In a less tangible way, a club’s culture can inform a player’s decisions too. A “winning culture” can be a collective of affirming beliefs and attitudes which can impact an individual’s decision to put in that extra effort when energy levels are seemingly exhausted. Beliefs and attitudes shared by the players, promoted and modelled by the club’s leaders, can become so ingrained in the club they can seem normal, innate, even instinctive. But a club’s culture can change; players are influenced by it, but also contribute to it, consciously or not. If the club’s culture isn’t supportive of the sort of outcomes player and coaches want, they can actively challenge it. They can challenge their own beliefs and attitudes, and those of team mates around them, to shape the culture of the club as a whole. To work toward a culture that influences players to make choices in every moment that are in line with the values and integrity of what the club wants to achieve.
This understanding of a club’s culture can help us unpack how our attitudes, beliefs and choices of behaviour are influenced more broadly by a range of cultures we are immersed in. We teach ourselves to choose certain behaviours in every context; at work, school, in public, at the beach, at a party etc. Different contexts have their own cultures that hold different norms; it’s normal to get around in next to no clothes if you’re near a beach, but this isn’t the norm in the office. Likewise, in many cultures inanimate objects are assigned a gender; neck ties are considered masculine, high heels feminine. All of these norms are not written into our DNA, but are learned, taught and modelled. Likewise, we grow up with norms around roles of different genders in public, in relationships, at work and in sport. We learn what behaviour is valued and what is discouraged for men as opposed to women. Dominance, control, aggression and stoicism are not instinctually masculine traits, but exist in many gendered norms in different cultures. The gendered norms we hold affect us all in our interpersonal relationships, if we are conscious of them or not. It’s no secret that some of these gendered norms include violent behaviour, and attitudes that reinforce it.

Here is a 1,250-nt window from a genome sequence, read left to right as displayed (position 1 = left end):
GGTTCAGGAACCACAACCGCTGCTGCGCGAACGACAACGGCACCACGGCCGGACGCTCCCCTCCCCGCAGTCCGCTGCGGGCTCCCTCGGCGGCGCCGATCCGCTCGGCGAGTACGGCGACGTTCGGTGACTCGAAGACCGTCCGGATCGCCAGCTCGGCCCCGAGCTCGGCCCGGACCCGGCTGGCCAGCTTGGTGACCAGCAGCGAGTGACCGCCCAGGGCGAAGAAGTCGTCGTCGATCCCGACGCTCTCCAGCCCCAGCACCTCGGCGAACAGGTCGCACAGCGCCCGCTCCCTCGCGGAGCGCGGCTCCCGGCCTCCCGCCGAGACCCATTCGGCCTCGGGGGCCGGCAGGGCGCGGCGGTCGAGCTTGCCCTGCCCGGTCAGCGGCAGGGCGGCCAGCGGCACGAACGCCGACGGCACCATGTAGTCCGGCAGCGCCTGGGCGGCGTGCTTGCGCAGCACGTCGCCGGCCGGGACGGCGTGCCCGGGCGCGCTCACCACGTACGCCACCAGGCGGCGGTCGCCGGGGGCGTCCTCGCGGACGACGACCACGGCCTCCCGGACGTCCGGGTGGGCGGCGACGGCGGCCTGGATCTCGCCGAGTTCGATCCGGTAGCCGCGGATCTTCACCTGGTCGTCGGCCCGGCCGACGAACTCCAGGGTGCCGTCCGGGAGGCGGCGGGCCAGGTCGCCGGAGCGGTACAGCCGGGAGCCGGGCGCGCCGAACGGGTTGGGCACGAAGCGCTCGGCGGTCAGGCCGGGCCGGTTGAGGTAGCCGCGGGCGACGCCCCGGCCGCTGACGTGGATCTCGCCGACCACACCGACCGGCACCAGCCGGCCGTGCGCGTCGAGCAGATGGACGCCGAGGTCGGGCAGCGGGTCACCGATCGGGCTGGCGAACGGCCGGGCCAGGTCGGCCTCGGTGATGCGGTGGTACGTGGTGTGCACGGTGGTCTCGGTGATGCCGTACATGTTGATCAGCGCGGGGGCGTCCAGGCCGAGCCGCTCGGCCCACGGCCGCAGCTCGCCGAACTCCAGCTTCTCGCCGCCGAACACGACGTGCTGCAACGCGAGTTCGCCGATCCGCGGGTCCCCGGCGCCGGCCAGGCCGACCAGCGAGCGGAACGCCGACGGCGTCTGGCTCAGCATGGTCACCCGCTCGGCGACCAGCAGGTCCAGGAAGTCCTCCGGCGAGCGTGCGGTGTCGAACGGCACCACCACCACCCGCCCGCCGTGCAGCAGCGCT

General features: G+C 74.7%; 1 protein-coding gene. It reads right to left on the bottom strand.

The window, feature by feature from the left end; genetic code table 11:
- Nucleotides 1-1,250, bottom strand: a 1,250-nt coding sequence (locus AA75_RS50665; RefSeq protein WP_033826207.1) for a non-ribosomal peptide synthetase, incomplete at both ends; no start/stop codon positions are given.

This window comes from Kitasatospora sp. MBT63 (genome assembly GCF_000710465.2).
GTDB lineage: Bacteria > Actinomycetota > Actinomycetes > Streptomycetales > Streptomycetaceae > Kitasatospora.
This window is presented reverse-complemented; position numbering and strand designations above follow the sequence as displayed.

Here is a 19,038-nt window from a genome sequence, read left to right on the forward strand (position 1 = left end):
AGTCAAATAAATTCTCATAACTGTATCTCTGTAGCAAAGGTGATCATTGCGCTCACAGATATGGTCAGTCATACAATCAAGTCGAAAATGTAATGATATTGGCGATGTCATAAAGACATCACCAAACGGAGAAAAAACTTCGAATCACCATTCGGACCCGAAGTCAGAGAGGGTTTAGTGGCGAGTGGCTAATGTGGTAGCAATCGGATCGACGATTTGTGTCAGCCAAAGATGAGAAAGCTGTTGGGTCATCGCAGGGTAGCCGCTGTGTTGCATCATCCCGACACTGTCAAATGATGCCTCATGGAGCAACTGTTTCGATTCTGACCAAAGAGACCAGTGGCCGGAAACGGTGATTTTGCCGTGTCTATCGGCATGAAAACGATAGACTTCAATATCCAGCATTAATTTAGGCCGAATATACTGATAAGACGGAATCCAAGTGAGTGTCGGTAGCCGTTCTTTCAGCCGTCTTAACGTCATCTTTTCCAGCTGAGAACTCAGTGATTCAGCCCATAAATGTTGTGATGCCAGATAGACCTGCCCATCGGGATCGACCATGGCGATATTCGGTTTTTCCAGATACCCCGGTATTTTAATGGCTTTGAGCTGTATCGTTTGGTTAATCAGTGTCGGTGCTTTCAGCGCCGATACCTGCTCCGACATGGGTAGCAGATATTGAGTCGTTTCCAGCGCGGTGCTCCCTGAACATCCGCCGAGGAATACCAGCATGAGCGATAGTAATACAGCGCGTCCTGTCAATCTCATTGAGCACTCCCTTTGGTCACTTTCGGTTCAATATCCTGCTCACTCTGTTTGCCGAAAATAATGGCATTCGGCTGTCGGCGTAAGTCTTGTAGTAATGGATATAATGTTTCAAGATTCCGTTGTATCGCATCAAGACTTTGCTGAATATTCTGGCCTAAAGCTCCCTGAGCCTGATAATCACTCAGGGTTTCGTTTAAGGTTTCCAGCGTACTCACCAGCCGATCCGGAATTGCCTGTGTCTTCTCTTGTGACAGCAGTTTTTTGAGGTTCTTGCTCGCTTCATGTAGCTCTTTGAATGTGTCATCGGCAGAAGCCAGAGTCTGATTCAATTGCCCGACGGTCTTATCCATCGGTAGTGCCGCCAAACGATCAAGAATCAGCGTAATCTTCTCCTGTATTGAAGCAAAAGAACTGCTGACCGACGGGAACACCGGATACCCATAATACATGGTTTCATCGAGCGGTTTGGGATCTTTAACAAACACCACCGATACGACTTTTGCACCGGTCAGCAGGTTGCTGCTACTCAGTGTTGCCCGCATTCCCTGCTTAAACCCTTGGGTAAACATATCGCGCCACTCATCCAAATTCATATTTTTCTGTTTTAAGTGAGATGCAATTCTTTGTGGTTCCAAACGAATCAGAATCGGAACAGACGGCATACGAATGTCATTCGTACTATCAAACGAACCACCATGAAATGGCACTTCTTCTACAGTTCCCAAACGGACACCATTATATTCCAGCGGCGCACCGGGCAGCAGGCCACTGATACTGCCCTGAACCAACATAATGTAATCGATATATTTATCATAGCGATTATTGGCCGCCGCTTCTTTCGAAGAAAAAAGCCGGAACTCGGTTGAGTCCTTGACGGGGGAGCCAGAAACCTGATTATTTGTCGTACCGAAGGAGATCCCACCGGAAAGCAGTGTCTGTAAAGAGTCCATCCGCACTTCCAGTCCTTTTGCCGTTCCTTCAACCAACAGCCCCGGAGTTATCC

Which brings us back to family violence counselling. I work with many men who want to change their use of violent and controlling behaviours in their relationships, and a large part of this work involves them taking responsibility for these choices of behaviour in order to do so. But for meaningful, lasting change in behaviour to occur, this work has to go beyond individual choices. The cultural norms in many social contexts a man moves through can influence attitudes and beliefs that value, reinforce or excuse violent behaviour being used. Much like the belief Chris Judd expressed in his article in The Age – a man’s choice to punch someone was instinct and out of his control. There are many aspects of football and male cultures that informed Chris’ beliefs, and being a prominent figure in both, expressing these beliefs so publicly reinforces and legitimises these beliefs.
There are narratives like this woven through many aspects of our cultures, and they have become so ingrained they can seem normal. At the football club, at work, among friends and in our newspapers, we are impacted by cultures that influence what we consider normal, how we think and how we behave. But they aren’t innate or set in stone. If these shared beliefs and attitudes contribute to or excuse violent behaviour and abusive relationships, we can change them. We can challenge ourselves, and each other, around what attitudes and beliefs we want to be considered the norm, what behaviours we want to value. We can challenge our own narratives that get in the way of the change we want to see happen. We can, and should, do better.